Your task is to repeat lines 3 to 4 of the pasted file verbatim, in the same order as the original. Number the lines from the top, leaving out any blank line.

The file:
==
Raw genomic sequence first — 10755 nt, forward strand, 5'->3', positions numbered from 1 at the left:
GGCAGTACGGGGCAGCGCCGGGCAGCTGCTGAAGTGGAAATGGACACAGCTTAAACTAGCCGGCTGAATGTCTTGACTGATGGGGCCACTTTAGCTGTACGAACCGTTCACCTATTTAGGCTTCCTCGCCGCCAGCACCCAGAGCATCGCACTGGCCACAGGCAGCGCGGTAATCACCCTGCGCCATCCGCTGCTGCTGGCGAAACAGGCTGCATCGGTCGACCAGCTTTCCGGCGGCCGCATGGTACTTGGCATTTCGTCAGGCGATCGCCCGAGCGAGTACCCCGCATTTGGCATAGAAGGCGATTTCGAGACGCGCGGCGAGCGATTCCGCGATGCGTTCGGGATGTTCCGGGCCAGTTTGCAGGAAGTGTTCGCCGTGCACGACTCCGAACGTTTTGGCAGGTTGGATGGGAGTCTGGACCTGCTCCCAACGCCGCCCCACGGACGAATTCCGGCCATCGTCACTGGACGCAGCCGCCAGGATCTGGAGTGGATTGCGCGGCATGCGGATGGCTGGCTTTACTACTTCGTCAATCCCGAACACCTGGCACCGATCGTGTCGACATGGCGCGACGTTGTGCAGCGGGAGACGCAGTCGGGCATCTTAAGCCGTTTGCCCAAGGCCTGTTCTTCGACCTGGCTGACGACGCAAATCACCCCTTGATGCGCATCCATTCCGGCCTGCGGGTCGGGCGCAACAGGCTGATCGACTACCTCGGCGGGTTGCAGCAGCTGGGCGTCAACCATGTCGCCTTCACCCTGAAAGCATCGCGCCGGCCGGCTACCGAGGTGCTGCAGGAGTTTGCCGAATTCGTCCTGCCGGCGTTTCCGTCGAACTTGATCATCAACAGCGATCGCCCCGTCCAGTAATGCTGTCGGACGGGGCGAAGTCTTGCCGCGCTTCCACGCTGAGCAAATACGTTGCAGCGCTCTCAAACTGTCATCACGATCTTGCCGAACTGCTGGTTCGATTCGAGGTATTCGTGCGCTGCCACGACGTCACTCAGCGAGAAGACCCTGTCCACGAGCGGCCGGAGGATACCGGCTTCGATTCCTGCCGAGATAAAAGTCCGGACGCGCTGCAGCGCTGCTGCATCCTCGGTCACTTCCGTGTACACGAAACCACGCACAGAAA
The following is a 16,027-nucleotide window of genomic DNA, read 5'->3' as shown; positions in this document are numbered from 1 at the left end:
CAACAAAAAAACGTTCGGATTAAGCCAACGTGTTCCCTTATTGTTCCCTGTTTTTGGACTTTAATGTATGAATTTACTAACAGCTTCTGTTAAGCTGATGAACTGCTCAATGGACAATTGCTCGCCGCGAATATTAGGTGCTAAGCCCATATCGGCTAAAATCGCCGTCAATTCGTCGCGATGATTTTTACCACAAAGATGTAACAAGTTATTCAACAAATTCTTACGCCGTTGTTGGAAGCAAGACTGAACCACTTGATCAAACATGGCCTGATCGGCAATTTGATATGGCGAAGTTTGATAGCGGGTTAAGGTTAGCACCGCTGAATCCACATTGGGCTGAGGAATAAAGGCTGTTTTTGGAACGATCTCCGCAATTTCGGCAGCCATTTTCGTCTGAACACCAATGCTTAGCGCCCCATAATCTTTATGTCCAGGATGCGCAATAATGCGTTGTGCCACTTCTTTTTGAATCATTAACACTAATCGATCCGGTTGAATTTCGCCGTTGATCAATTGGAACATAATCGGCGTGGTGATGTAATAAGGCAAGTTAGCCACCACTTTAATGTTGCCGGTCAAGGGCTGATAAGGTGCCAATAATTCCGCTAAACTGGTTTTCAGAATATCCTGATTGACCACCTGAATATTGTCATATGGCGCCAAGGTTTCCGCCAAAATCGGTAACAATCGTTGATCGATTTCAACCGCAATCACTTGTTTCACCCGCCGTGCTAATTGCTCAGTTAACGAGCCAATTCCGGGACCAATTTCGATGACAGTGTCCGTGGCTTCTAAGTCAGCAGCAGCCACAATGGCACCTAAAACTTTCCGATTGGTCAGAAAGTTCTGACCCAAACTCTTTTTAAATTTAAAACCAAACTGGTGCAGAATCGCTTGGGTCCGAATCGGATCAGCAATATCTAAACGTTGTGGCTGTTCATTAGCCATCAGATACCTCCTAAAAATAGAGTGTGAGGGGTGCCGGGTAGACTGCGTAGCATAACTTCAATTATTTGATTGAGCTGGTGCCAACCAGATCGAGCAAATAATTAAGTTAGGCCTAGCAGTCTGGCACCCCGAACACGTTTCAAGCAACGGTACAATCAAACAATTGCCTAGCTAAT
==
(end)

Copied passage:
The following is a 16,027-nucleotide window of genomic DNA, read 5'->3' as shown; positions in this document are numbered from 1 at the left end:
CAACAAAAAAACGTTCGGATTAAGCCAACGTGTTCCCTTATTGTTCCCTGTTTTTGGACTTTAATGTATGAATTTACTAACAGCTTCTGTTAAGCTGATGAACTGCTCAATGGACAATTGCTCGCCGCGAATATTAGGTGCTAAGCCCATATCGGCTAAAATCGCCGTCAATTCGTCGCGATGATTTTTACCACAAAGATGTAACAAGTTATTCAACAAATTCTTACGCCGTTGTTGGAAGCAAGACTGAACCACTTGATCAAACATGGCCTGATCGGCAATTTGATATGGCGAAGTTTGATAGCGGGTTAAGGTTAGCACCGCTGAATCCACATTGGGCTGAGGAATAAAGGCTGTTTTTGGAACGATCTCCGCAATTTCGGCAGCCATTTTCGTCTGAACACCAATGCTTAGCGCCCCATAATCTTTATGTCCAGGATGCGCAATAATGCGTTGTGCCACTTCTTTTTGAATCATTAACACTAATCGATCCGGTTGAATTTCGCCGTTGATCAATTGGAACATAATCGGCGTGGTGATGTAATAAGGCAAGTTAGCCACCACTTTAATGTTGCCGGTCAAGGGCTGATAAGGTGCCAATAATTCCGCTAAACTGGTTTTCAGAATATCCTGATTGACCACCTGAATATTGTCATATGGCGCCAAGGTTTCCGCCAAAATCGGTAACAATCGTTGATCGATTTCAACCGCAATCACTTGTTTCACCCGCCGTGCTAATTGCTCAGTTAACGAGCCAATTCCGGGACCAATTTCGATGACAGTGTCCGTGGCTTCTAAGTCAGCAGCAGCCACAATGGCACCTAAAACTTTCCGATTGGTCAGAAAGTTCTGACCCAAACTCTTTTTAAATTTAAAACCAAACTGGTGCAGAATCGCTTGGGTCCGAATCGGATCAGCAATATCTAAACGTTGTGGCTGTTCATTAGCCATCAGATACCTCCTAAAAATAGAGTGTGAGGGGTGCCGGGTAGACTGCGTAGCATAACTTCAATTATTTGATTGAGCTGGTGCCAACCAGATCGAGCAAATAATTAAGTTAGGCCTAGCAGTCTGGCACCCCGAACACGTTTCAAGCAACGGTACAATCAAACAATTGCCTAGCTAAT